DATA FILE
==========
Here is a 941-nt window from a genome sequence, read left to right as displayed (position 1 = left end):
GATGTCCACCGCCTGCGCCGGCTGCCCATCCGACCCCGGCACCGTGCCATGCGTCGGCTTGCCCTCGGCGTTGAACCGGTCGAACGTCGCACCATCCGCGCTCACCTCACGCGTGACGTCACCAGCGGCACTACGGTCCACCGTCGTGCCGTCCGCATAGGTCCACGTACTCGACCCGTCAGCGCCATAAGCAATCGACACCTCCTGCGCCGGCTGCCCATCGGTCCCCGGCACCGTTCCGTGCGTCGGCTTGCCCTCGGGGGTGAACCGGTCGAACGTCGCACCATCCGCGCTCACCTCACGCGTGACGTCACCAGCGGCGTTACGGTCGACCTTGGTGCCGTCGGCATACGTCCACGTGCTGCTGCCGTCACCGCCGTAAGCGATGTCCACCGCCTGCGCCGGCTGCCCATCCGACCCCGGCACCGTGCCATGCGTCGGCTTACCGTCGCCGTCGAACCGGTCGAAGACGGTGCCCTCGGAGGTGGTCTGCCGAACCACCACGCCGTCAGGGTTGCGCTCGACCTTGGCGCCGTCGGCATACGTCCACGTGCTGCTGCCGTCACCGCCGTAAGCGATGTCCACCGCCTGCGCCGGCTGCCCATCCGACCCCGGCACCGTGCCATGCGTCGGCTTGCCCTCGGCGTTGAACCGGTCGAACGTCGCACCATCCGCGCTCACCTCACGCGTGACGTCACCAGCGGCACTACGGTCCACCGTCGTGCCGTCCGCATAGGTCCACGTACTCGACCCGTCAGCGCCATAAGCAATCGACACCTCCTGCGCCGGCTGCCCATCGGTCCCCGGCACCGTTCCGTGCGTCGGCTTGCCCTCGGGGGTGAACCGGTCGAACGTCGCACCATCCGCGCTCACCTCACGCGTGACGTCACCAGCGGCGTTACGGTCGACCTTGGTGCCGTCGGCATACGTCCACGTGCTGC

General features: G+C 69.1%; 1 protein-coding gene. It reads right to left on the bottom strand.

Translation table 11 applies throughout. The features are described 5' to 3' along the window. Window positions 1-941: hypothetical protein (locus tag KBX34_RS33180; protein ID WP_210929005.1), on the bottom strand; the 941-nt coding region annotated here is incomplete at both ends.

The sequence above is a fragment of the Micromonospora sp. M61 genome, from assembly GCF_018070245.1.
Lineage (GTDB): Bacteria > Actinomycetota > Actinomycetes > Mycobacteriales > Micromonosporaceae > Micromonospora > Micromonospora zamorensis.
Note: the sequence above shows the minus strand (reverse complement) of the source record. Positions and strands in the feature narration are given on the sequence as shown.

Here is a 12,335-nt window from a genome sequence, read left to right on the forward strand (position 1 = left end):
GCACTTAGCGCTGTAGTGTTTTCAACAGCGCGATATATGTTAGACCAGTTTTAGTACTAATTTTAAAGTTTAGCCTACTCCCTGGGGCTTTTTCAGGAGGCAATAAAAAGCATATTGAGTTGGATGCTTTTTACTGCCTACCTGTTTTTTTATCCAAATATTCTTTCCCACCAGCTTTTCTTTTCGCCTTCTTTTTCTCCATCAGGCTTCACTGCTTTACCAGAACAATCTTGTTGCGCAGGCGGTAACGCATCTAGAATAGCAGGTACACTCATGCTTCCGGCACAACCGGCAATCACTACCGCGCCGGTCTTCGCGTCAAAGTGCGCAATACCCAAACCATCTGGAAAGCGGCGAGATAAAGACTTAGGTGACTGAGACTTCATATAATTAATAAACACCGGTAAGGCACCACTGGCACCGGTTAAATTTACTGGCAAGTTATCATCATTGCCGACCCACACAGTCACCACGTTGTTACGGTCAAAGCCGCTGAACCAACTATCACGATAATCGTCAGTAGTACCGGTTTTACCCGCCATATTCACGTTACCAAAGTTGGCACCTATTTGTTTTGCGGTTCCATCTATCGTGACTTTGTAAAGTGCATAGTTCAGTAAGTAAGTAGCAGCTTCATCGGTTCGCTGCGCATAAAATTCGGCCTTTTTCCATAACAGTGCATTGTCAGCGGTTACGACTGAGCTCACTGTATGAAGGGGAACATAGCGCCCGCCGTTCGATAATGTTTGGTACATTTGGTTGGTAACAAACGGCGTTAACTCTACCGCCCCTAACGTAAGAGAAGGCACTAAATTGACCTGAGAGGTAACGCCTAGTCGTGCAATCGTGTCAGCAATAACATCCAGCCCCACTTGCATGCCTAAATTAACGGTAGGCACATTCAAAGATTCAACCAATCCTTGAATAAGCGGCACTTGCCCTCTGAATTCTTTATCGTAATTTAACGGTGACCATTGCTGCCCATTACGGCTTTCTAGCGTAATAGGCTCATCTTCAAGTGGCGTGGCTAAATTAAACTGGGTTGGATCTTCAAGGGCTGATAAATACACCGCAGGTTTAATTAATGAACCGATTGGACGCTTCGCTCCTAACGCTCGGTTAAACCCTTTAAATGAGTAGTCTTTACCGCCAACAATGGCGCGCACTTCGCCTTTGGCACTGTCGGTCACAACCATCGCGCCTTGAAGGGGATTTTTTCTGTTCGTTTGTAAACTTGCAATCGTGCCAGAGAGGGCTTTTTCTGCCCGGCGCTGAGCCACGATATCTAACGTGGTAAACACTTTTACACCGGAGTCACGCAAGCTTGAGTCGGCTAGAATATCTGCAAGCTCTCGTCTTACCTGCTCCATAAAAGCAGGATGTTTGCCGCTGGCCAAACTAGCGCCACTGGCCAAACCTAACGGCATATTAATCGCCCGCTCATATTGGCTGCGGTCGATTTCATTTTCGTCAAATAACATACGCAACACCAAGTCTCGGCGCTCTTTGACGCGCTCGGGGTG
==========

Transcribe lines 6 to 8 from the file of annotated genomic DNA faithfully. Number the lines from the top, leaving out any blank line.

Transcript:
Lineage (GTDB): Bacteria > Actinomycetota > Actinomycetes > Mycobacteriales > Micromonosporaceae > Micromonospora > Micromonospora zamorensis.
Note: the sequence above shows the minus strand (reverse complement) of the source record. Positions and strands in the feature narration are given on the sequence as shown.

Here is a 12,335-nt window from a genome sequence, read left to right on the forward strand (position 1 = left end):